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SALT LAKE CITY -- Assuming Gov. Jon Huntsman is confirmed by the U.S. Senate for the job as ambassador to China, Lt. Governor Gary Herbert will become Utah's governor.
No one is more stunned about Huntsman's appointment than Herbert. The 62-year-old Orem Republican has long had ambitions to run for governor, but dropped a brief campaign in 2004 to accept the No. 2 spot on Huntsman's ticket.
I really do believe I come to this point very well prepared.
–- Lt. Gov. Gary Herbert
He said when he took the call late Friday from Huntsman in Washington, D.C., he had no idea the governor was planning a sudden career change.
Herbert realizes that very soon, the buck will stop with him. Saturday he was judging cars at the Classic Car Expo in Lehi. He says becoming governor will be a little humbling for him.
"It's a challenge. It's an opportunity. I really do believe I come to this point very well prepared," he said.
Herbert is among many people who call Huntsman's appointment a coup for Utah and the nation.
Political chatter on how Herbert will govern
Some political observers say Huntsman and Herbert were an unlikely pair from the start and that it became obvious recently as Huntsman succeeded in liberalizing Utah's liquor laws and adopted positions in favor of reducing greenhouse gas emissions and civil unions for gay couples.
Ideologically more conservative than Huntsman on those social issues, Herbert still says the two are complimentary. "I would prefer to say that Governor Huntsman and I are more similar than we are different," he said.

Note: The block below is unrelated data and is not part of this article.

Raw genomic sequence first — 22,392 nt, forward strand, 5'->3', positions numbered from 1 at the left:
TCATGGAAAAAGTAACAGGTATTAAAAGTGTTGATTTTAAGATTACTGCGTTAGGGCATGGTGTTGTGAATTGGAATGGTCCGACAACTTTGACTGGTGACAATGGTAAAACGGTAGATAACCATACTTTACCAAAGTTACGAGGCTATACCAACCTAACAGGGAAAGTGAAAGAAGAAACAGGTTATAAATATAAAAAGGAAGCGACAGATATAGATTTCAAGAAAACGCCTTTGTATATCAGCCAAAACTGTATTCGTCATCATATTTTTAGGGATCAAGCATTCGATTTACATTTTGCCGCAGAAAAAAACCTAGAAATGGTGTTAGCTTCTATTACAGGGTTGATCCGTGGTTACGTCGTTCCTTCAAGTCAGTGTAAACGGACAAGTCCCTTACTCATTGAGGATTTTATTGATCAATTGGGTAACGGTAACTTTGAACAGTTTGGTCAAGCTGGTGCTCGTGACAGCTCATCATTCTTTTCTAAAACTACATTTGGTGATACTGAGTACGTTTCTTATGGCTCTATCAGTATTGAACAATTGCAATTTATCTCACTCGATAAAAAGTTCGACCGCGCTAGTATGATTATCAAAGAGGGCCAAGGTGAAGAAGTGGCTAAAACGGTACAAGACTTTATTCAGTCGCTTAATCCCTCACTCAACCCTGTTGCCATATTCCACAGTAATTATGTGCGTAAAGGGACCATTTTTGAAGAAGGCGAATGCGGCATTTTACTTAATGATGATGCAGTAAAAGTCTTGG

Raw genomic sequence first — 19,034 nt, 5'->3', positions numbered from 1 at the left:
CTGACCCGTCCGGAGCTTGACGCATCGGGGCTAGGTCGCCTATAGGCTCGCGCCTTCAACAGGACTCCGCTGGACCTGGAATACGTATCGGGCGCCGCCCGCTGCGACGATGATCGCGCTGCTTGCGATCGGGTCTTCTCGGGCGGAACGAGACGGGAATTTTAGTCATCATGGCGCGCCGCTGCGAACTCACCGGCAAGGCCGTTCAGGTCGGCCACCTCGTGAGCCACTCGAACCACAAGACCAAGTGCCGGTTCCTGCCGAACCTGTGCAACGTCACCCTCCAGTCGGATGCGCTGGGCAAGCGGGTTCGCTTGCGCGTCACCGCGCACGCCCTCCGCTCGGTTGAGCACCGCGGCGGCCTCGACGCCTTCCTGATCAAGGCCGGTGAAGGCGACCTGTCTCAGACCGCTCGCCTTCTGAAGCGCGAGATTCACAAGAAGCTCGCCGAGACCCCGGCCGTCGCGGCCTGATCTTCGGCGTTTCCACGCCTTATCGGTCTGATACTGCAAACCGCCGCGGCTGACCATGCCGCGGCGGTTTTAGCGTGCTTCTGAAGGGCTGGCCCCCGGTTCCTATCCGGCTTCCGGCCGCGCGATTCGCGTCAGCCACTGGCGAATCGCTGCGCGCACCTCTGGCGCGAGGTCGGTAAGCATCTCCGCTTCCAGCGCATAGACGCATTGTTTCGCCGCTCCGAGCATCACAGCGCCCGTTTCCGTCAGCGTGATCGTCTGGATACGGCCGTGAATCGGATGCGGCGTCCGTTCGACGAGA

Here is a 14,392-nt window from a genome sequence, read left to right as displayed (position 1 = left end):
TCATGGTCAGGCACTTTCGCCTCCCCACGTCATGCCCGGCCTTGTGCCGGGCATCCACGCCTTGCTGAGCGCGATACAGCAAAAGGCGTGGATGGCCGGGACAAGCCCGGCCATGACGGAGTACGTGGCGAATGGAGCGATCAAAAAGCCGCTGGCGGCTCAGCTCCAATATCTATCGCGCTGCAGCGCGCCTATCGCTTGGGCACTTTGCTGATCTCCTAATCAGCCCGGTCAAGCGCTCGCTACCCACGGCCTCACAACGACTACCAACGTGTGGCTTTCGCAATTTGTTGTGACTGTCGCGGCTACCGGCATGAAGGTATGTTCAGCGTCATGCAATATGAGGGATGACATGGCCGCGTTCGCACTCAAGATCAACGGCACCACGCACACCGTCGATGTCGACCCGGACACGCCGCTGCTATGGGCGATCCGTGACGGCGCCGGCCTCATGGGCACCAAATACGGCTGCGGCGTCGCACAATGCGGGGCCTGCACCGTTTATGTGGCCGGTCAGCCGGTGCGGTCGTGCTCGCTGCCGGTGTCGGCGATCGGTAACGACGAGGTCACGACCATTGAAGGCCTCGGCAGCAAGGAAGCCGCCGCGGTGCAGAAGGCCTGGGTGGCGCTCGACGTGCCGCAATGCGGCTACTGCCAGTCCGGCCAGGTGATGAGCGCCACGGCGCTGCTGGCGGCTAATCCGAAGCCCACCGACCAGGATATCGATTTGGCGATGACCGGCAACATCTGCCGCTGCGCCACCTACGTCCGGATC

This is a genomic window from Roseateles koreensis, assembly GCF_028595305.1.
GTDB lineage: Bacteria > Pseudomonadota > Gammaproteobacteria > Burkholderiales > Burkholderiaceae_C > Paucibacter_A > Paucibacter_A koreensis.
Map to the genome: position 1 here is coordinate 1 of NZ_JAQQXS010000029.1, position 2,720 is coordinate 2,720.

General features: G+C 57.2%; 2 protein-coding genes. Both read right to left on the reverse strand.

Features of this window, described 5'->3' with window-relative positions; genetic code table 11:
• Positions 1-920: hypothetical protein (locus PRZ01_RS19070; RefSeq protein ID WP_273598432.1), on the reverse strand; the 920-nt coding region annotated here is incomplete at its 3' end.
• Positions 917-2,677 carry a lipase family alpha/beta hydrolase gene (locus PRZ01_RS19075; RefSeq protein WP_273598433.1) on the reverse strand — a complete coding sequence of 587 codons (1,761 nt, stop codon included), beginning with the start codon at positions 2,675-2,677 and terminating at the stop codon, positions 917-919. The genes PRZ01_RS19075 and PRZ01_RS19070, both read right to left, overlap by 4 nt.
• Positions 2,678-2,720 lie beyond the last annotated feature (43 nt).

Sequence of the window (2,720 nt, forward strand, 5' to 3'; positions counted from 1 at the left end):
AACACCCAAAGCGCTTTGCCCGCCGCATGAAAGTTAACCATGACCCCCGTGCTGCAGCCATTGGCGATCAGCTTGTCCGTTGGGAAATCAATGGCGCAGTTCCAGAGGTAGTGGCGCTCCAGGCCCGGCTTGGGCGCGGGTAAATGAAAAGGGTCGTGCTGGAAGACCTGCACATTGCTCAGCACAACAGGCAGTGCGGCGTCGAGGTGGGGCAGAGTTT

Huntsman "is not going to get a real high score from the conservatives, but the man who replaces him is going to get a real high score," said Utah pollster Dan Jones. "He goes along their ideological lines."
Herbert said his biggest and most immediate challenges will be dealing with the economy and budget deficits. He promises to avoid major changes when he takes over and says he wants to build on Gov. Huntsman's platform.
Capitol Hill reaction
That's good news for most legislators KSL talked to Saturday. In spite of differences on a few social issues, House Majority Leader Kevin Garn says Huntsman will be missed.
"Overall, we've agreed with him more than we've disagreed with him. I think he has been a great leader for the state of Utah. He's done great things for our economy," Garn said.
At the Capitol, a lot of people appreciated Huntsman's willingness to listen. Sen. Scott McCoy, D-Salt Lake City, hopes the philosophy of the present administration carries over.
"I hope that Governor Herbert, if it comes to that, will actually embrace that philosophy that he represents all the members of the state of Utah," McCoy said.
Herbert plans to run in a special election in November 2010, and then run again for a full four-year term in 2012.
Utah Republican Party Chairman Stan Lockhart told KSL Saturday, "He doesn't have any hidden agendas. He's very transparent. He's a good consensus builder. All those things are qualities I think you'll find in Gary Herbert."
He's likely, however, to face rivals from his own party and such popular Utah Democrats as U.S. Rep. Jim Matheson or Salt Lake County Mayor Peter Corroon.
No Democrat has held the governor's office since 1985, but Utah Democratic Party Chairman Wayne Holland said Herbert's "ultraconservative" credentials will allow a Democratic challenger to appeal to a broader segment of voters.
Gov. Huntsman and Lt. Gov. Herbert are planning to talk about the transition of power in a news conference scheduled for Monday.
Compiled with information from Richard Piatt, Andrew Adams and The Associated Press.